Winston Churchill often gets credit, or blame, for “famous quotations” that he did not say.
Misattribution is a common problem in speeches, press releases, DeathbyPowerPoint, and in all other human interaction. I believe the third or fourth most powerful human instinct is to misattribute aphorisms to admired, famous people. So in business presentations across the world today, someone will quote Lincoln, Jefferson, Madison, Washington, Franklin, Einstein and Churchill, as saying things they never uttered.
Below the fold, from the Churchill Centre in London, here is a collection of famous things often attributed to Winston Churchill that he did not actually say:
Quotes Falsely Attributed to Churchill
“Conservative by the time you’re 35”
“If you’re not a liberal when you’re 25, you have no heart. If you’re not a conservative by the time you’re 35, you have no brain.” There is no record of anyone hearing Churchill say this. Paul Addison of Edinburgh University makes this comment: “Surely Churchill can’t have used the words attributed to him. He’d been a Conservative at 15 and a Liberal at 35! And would he have talked so disrespectfully of Clemmie, who is generally thought to have been a lifelong Liberal?”
“Cross of Lorraine”
“The hardest cross I have to bear is the Cross of Lorraine.” — This remark about the intractable Charles de Gaulle was actually made by General Spears, Churchill’s envoy to France.
“Rum, sodomy and the lash”
The only traditions of the Royal Navy are rum, sodomy and the lash. – — Churchill’s assistant, Anthony Montague-Browne said that although Churchill had not uttered these words, he wished he had.
“What is relevant is obviously not true”
“All this contains much that is obviously true, and much that is relevant; unfortunately, what is obviously true is not relevant, and what is relevant is not obviously true.” This is not by Churchill, but Churchill quoting his colleague Arthur J. Balfour (Prime Minister, July 1902 to December 1905) in his book Great Contemporaries (London & New York, 1937, last reprinted 1990). The citation is on page 250 of the first edition, in the chapter entitled “Arthur James Balfour”: “…’there were some things that were true, and some things that were trite; but what was true was trite, and what was not trite was not true’…”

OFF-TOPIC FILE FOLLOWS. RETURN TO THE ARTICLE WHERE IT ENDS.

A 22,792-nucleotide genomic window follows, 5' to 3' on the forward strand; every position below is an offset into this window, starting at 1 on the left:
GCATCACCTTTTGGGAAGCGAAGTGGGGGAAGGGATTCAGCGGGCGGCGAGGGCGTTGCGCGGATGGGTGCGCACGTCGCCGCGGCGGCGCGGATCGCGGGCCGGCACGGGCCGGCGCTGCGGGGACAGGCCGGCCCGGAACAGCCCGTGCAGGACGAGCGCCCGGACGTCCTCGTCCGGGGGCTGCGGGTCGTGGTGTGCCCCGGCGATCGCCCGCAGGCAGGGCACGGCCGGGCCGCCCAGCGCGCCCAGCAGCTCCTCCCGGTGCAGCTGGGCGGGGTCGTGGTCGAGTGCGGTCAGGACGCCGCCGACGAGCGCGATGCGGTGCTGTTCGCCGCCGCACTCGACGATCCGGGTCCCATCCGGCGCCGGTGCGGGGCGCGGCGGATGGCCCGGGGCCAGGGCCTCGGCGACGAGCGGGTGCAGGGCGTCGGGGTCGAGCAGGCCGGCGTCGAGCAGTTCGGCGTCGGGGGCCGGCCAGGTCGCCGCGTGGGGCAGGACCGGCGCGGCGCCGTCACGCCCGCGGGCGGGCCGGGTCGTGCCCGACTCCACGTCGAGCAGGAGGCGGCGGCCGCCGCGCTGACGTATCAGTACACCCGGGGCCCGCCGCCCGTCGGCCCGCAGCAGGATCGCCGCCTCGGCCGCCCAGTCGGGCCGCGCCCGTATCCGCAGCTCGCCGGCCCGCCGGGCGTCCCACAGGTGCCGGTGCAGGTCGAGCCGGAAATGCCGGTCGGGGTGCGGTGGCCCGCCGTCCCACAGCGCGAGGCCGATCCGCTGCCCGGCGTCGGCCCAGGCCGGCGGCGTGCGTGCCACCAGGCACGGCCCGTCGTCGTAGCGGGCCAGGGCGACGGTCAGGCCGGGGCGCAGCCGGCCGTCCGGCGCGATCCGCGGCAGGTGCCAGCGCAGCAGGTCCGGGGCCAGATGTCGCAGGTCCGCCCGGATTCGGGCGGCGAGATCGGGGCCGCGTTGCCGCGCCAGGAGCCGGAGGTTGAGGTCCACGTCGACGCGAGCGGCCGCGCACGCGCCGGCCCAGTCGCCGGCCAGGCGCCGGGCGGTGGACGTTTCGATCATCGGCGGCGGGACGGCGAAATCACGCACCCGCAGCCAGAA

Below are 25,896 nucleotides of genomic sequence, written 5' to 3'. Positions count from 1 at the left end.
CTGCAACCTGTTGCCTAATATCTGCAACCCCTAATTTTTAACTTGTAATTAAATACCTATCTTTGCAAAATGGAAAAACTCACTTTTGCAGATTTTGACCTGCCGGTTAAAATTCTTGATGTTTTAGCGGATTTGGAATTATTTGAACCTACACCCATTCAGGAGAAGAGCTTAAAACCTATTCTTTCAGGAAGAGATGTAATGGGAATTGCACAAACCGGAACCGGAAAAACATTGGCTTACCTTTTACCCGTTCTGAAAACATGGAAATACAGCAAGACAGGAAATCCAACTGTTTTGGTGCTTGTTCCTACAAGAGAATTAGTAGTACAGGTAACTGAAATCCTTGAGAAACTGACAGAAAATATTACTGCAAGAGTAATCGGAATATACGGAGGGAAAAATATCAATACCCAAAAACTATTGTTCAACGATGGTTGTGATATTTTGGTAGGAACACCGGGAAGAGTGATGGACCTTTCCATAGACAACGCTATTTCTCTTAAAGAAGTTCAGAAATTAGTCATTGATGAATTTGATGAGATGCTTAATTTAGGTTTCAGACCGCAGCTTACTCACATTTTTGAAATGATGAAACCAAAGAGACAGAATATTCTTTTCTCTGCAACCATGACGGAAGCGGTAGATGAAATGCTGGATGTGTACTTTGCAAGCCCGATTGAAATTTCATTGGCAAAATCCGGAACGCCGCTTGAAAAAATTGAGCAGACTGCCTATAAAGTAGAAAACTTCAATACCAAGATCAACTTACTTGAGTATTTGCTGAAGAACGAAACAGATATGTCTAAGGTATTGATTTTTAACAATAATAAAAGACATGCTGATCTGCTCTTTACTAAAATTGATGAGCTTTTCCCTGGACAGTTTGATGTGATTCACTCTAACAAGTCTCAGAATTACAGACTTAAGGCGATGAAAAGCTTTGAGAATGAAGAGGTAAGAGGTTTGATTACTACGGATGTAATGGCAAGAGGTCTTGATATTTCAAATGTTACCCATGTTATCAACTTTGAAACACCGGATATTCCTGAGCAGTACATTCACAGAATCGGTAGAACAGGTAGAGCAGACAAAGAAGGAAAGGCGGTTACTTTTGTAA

“You make a living by what you get; you make a life by what you give.”
While often attributed to Churchill, a search of over 2.5 million words by and about Churchill in The Churchill Centre’s research database fails to show that Churchill ever spoke or wrote those words. Equally encouraging, perhaps, are words he DID utter in Dundee, Scotland, on 10 October 1908:
“What is the use of living, if it be not to strive for noble causes and to make this muddled world a better place for those who will live in it after we are gone? How else can we put ourselves in harmonious relation with the great verities and consolations of the infinite and the eternal? And I avow my faith that we are marching towards better days. Humanity will not be cast down. We are going on swinging bravely forward along the grand high road and already behind the distant mountains is the promise of the sun.”